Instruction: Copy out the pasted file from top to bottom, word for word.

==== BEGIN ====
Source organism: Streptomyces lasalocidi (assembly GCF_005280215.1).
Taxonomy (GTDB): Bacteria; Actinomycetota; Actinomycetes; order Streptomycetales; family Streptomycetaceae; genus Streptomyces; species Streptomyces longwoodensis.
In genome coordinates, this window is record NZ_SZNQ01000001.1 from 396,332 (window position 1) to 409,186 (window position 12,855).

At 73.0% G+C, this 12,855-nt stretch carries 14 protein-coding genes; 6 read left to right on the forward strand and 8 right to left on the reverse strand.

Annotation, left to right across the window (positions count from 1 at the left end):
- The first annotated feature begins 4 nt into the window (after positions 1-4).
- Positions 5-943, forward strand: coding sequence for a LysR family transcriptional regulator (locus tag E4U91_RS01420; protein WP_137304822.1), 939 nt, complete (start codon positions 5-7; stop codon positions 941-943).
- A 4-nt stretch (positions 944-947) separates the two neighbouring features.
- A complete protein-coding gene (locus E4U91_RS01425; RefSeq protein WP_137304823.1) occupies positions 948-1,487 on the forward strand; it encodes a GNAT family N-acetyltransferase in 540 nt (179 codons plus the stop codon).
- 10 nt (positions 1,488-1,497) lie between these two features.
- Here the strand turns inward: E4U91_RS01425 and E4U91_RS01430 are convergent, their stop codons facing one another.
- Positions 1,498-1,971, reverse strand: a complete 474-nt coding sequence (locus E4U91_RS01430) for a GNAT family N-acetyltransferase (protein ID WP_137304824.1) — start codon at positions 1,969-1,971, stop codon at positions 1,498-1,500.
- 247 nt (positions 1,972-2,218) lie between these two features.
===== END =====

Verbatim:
Source organism: Streptomyces lasalocidi (assembly GCF_005280215.1).
Taxonomy (GTDB): Bacteria; Actinomycetota; Actinomycetes; order Streptomycetales; family Streptomycetaceae; genus Streptomyces; species Streptomyces longwoodensis.
In genome coordinates, this window is record NZ_SZNQ01000001.1 from 396,332 (window position 1) to 409,186 (window position 12,855).

At 73.0% G+C, this 12,855-nt stretch carries 14 protein-coding genes; 6 read left to right on the forward strand and 8 right to left on the reverse strand.

Annotation, left to right across the window (positions count from 1 at the left end):
- The first annotated feature begins 4 nt into the window (after positions 1-4).
- Positions 5-943, forward strand: coding sequence for a LysR family transcriptional regulator (locus tag E4U91_RS01420; protein WP_137304822.1), 939 nt, complete (start codon positions 5-7; stop codon positions 941-943).
- A 4-nt stretch (positions 944-947) separates the two neighbouring features.
- A complete protein-coding gene (locus E4U91_RS01425; RefSeq protein WP_137304823.1) occupies positions 948-1,487 on the forward strand; it encodes a GNAT family N-acetyltransferase in 540 nt (179 codons plus the stop codon).
- 10 nt (positions 1,488-1,497) lie between these two features.
- Here the strand turns inward: E4U91_RS01425 and E4U91_RS01430 are convergent, their stop codons facing one another.
- Positions 1,498-1,971, reverse strand: a complete 474-nt coding sequence (locus E4U91_RS01430) for a GNAT family N-acetyltransferase (protein ID WP_137304824.1) — start codon at positions 1,969-1,971, stop codon at positions 1,498-1,500.
- 247 nt (positions 1,972-2,218) lie between these two features.